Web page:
In the wondrous history of the Oceania Football Confederation (OFC), where tales of victories with double-figure margins abound, New Zealand has been a constant at the top. In a confederation filled with underdogs, New Zealand have cemented their status as the only powerhouse ever since Australia left the OFC to join the more competitive Asian Football Confederation (AFC).
So, it came as no surprise when New Zealand sealed qualification to the 2017 U-17 World Cup by thrashing fellow qualifiers New Caledonia 7-0 in the final of the OFC U-17 Championship, their sixth successive title in the age group.
The matches before the final had seen New Zealand eviscerate Samoa 11-0 and thump Fiji 5-0. New Zealand were so dominant in the competition that they swept all the awards on offer too – forward Charles Spragg got the Golden Boot and the Golden Ball, while goalkeeper Zac Jones claimed the Golden Gloves Award. For good measure, New Zealand even snatched the Fair Play Award.
Here's how New Zealand thumped fellow qualifiers New Caledonia 7-0 in the final:
New Zealand's domination of the confederation is hardly a surprise. While other teams like New Caledonia and Samoa have amateurs or semi-professionals playing even for the national men's team, all of the New Zealand's U-17 players play for the youth teams of professional clubs like Wellington Phoenix, who are based in New Zealand, but compete in the Australia's A-League, or teams like Auckland City, which compete in the New Zealand Football Championship.
As a result, their players get a structured football training from a younger age than their Oceanic counterparts.
Take Golden Boot winner Spragg for instance. At the age of four, he joined Auckland's Papakura City Football Club, where he would go on to spend a majority of his childhood along with another New Zealand U-17 player Max Mata. He soon moved to Waitakere United Football Club and travelled to England to compete in the Nike Cup, where they faced off against the creme de la creme of club football like Chelsea and AS Roma.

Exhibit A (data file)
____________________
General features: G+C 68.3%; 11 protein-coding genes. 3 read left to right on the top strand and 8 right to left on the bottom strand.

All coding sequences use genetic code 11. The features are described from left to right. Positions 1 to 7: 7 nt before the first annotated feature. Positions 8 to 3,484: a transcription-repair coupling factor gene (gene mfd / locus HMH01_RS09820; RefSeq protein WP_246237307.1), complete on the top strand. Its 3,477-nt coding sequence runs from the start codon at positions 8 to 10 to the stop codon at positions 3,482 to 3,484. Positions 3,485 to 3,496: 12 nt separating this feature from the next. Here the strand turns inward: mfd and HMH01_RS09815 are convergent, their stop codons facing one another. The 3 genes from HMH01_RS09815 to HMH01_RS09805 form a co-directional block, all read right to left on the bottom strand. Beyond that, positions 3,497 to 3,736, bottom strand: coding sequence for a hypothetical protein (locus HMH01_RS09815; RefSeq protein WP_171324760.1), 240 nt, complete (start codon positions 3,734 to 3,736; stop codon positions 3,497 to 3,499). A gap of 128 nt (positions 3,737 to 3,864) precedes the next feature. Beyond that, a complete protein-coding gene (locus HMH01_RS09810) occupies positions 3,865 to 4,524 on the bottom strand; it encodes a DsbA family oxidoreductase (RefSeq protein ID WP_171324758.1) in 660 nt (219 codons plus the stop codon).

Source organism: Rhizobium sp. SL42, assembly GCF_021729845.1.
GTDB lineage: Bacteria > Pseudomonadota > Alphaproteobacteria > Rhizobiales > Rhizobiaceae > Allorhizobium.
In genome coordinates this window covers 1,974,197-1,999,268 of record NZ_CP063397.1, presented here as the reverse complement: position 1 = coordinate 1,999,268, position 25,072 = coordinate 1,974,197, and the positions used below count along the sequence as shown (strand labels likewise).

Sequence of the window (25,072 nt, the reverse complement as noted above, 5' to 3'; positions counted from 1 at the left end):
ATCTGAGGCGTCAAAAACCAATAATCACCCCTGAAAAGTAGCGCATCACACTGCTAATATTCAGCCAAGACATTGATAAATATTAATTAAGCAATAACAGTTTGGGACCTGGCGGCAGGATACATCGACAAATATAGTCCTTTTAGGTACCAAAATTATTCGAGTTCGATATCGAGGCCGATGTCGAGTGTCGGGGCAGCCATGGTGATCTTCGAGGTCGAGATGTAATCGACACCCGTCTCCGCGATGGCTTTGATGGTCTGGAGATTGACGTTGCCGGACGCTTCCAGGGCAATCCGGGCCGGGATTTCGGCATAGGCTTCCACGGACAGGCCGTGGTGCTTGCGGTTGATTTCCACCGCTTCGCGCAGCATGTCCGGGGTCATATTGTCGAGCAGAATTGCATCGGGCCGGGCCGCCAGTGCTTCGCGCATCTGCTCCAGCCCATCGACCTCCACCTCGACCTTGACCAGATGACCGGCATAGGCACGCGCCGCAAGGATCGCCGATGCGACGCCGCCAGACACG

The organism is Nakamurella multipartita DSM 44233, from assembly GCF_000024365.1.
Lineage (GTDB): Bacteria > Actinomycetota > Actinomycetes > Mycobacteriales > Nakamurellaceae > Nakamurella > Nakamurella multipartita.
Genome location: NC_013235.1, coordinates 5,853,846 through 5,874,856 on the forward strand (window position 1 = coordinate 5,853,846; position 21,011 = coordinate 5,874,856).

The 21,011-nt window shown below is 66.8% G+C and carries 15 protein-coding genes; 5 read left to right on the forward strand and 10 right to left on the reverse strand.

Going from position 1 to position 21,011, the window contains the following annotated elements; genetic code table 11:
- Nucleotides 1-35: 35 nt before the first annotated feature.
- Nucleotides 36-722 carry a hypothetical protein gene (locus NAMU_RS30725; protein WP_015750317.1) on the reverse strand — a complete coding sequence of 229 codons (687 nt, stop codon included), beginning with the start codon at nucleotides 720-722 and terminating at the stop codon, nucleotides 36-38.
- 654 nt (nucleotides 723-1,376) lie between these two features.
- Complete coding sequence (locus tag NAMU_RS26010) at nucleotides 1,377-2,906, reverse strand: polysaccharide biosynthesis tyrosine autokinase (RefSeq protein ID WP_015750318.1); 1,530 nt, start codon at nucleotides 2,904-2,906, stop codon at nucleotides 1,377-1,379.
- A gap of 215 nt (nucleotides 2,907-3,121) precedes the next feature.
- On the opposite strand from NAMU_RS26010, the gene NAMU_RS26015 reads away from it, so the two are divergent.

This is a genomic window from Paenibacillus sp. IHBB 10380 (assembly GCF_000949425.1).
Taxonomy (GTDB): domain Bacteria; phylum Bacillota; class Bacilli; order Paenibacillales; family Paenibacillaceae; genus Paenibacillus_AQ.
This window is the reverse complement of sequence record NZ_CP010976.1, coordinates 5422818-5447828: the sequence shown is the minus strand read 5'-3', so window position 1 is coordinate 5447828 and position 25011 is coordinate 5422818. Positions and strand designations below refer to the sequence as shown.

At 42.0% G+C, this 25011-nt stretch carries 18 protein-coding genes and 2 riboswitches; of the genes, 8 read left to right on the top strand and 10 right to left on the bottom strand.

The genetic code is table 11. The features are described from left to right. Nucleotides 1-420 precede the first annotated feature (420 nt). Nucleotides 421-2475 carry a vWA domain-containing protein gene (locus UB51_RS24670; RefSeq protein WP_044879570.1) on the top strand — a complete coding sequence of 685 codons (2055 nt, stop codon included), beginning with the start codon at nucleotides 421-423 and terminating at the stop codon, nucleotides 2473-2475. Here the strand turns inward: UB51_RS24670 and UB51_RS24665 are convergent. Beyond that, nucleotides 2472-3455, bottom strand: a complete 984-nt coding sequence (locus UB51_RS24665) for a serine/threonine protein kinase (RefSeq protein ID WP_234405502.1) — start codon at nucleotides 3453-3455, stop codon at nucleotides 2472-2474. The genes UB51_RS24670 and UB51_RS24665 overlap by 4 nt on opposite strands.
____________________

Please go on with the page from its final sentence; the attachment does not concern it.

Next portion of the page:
However, the young Turks will be well advised to not get carried away by the margin of wins in the OFC U-17 Championship.
If history has any lessons for this young team, it is that their dominance in OFC competitions will matter for zilch at the world stage. Only last month, the New Zealand U-20 team was shoved aside 6-0 by the USA in the Round of 16 stage at the U-20 World Cup.
Understandably then, in seven previous appearances in the U-17 World Cup, the New Zealanders have made it to the Last-16 stage on three occasions, but have never progressed further.
The U-17 event in India then will be New Zealand's opportunity to show that they're not just heavyweights in their own backyard.
"The World Cup is a great opportunity for young New Zealand players. You know we don't get to experience world class football in terms of opposition very often. It's also the first time our young players will get the opportunity to represent the country on the world stage. I know we have got a really top group of young men, so I'm looking forward to getting them there and seeing what they can do," coach Danny Hay told Firstpost after the U-17 World Cup draw in Mumbai after his side had drawn Mali, Paraguay and Turkey.
"It's tough, I'm not going to lie. You only need to look at European, African and South American qualifying to recognise that we have drawn three very big teams. Mali didn't lose at all. Paraguay played 12 games in South America and only lost once. And I think Turkey only lost to England and Spain, the top two sides in Europe. That pretty much says it all. It's going to be difficult, but a good challenge," Hay added.
Updated Date: Sep 28, 2017 16:32 PM